Lesson 1: Variables and Types

Variables are at the heart of any programming language. What is a variable exactly? In its simplest form, a variable is simply an arbitrary name given to some memory on our computer. Variables may be get or they may be set, meaning that we can either assign a value to that arbitarily-named area of memory, or we can retrieve the value that is contained within.

Here is a basic example:

      let x
      x = 5
      let y = 14
      console.log(x) // writes the number 5 to the JavaScript console
      console.log(y) // writes the number 14 to the console

      let z = x + y

      console.log(z) // writes the number 19 to the console
      x = 11

      console.log(x) // writes the number 11 to the console
      console.log(z) // writes the number 19 to the console

We can name variables whatever we want; just think of a variable as giving a name in memory for a container holding something we'd like to store away for later. In this example, we are using the let keyword to create the arbitarily-named variable x, and on the next line, storing the number 5 inside. Likewise, we're taking the number14, and putting it inside a variable that we're naming y – we're declaring the variable and storing its value on the same line this time.

On lines 5 and 6, we are opening the containers named x and y, retrieving the values inside, and writing those values to the JavaScript console.

On line 8, we are, once again, retrieving the values of x and yfrom memory – only this time, we're using those values to create a brand-new variable in memory called z. This variable contains the sum of the values contained within x and y at the moment it was created. An important thing to note is that JavaScript only uses the values contained within x and y, and not references to these variables in memory. This is made more clear as we redefine the value of x in line 12. Changes to x only affect the value of x, not the value of z.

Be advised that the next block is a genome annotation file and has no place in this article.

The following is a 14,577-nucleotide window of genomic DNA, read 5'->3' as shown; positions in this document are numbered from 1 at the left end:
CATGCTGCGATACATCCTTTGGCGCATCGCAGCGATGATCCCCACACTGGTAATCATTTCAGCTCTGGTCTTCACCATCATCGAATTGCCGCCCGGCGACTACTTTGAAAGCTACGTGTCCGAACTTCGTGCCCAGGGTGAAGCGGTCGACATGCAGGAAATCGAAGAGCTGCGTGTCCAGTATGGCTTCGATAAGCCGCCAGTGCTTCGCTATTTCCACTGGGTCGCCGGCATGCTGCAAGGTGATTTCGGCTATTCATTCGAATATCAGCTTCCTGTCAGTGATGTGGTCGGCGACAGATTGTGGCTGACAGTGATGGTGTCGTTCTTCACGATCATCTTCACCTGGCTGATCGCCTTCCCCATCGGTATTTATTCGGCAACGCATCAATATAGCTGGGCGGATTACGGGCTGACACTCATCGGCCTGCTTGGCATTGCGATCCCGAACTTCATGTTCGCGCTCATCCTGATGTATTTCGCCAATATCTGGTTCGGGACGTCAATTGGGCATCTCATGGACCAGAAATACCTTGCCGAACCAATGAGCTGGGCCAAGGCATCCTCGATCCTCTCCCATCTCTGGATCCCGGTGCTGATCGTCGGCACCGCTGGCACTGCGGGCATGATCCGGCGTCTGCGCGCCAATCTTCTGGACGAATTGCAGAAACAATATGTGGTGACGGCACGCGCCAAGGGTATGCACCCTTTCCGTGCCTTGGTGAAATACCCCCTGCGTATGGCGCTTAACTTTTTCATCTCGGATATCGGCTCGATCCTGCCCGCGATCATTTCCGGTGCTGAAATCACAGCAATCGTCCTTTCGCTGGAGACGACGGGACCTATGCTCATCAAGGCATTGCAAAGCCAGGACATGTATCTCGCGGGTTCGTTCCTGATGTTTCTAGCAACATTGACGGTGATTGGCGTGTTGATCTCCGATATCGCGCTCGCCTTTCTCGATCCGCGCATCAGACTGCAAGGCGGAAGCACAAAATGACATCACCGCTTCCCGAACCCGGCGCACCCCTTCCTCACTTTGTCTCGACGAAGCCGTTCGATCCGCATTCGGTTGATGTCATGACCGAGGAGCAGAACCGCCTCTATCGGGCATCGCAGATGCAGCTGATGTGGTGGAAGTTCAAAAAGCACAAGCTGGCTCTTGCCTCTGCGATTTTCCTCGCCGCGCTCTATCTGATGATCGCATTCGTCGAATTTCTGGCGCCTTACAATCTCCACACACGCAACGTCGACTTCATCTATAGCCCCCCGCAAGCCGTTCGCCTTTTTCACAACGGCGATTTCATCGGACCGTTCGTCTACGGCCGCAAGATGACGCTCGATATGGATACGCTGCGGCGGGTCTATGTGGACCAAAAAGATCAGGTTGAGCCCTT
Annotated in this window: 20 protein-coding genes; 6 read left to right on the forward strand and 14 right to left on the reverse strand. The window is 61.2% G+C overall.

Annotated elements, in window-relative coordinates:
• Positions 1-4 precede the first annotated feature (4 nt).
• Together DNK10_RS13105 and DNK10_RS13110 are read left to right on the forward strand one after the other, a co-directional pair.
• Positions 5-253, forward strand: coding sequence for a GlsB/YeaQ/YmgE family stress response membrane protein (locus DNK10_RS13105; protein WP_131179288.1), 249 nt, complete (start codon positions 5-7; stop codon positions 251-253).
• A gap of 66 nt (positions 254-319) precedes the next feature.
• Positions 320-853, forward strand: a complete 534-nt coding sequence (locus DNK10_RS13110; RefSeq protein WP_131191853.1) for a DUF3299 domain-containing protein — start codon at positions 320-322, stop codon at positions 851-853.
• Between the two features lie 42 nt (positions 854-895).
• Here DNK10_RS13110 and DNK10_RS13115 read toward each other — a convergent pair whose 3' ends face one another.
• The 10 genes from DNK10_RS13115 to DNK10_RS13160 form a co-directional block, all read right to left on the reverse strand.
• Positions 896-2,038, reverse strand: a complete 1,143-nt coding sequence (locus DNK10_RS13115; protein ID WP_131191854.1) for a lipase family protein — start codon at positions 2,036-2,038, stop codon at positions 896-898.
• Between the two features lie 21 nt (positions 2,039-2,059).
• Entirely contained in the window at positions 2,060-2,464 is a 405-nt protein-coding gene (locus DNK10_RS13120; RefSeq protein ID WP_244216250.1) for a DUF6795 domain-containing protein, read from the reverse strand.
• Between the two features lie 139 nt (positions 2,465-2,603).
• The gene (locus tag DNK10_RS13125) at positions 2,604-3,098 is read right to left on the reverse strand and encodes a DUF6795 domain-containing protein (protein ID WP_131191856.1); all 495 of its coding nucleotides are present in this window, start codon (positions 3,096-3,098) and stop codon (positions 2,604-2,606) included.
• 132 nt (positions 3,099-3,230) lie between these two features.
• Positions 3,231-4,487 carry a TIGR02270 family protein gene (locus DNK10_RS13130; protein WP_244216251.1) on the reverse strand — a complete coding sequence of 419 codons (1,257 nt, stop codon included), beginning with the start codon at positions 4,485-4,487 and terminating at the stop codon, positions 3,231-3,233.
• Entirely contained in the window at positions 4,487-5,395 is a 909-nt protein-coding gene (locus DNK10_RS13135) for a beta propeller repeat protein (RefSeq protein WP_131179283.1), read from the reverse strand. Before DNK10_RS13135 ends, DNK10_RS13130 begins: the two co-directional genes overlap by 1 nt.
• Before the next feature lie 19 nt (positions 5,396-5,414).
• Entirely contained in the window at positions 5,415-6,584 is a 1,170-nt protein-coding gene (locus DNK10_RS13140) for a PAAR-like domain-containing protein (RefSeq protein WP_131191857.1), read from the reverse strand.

Side note: The // characters we're using here denote code comments. These comments won't be evaluated, but serve as a simple way for us to jot down notes or hints about our code's functionality, embedded in the code itself.

So what can we store inside a variable? So far, we've only stored Numbers, but JavaScript (and all other programming languages) support several different types. We can also store non-numeric values (String), and true/false values (Boolean). Let's briefly look at these 3 basic types:

      let quantity = 5 // Number
      let food = `tacos` // String
      let withSalsa = true // Boolean

Note that Strings are defined with either backticks or quotes, whereas Numbers and Booleans are without backticks/quotes. Advanced note for the curious: JavaScript is a dynamically-typed language, which means that a variable's type (e.g. Number, String, Boolean) is inferred when defined. This is in contrast to typed or "statically-typed" languages like Java or C, where a variable's type must be declared when defined.

As we can see, on line 8 in our first code example above, we can perform arithmetic operations on values when defining variables. As we'd expect, something like x + y simply adds two numbers together. We can also do something a little less obvious – we can + two Strings, or even Numbers and Strings together:

      let quantity = 5 // Number
      let food = `tacos` // String
      let order = quantity + ` ` + food // => `5 tacos`

Concatenating strings together is an extremely common task in web development; we will be doing this often. While using the + sign works well, using it to build complex strings again and again tends to get very cumbersome. Instead, we`ll use something called template literals instead. An example:

      let quantity = 5 // Number
      let food = `tacos` // String
      let order = `I would like ${quantity} ${tacos}, please` // => `I would like 5 tacos, please`

The output of a template literal is a String, and we must use the backtick (`) character to define it. And, we use the dollar-sign-curly-braces (${}) as placeholders for variables or any other JavaScript code we'd like to insert into the newly created String.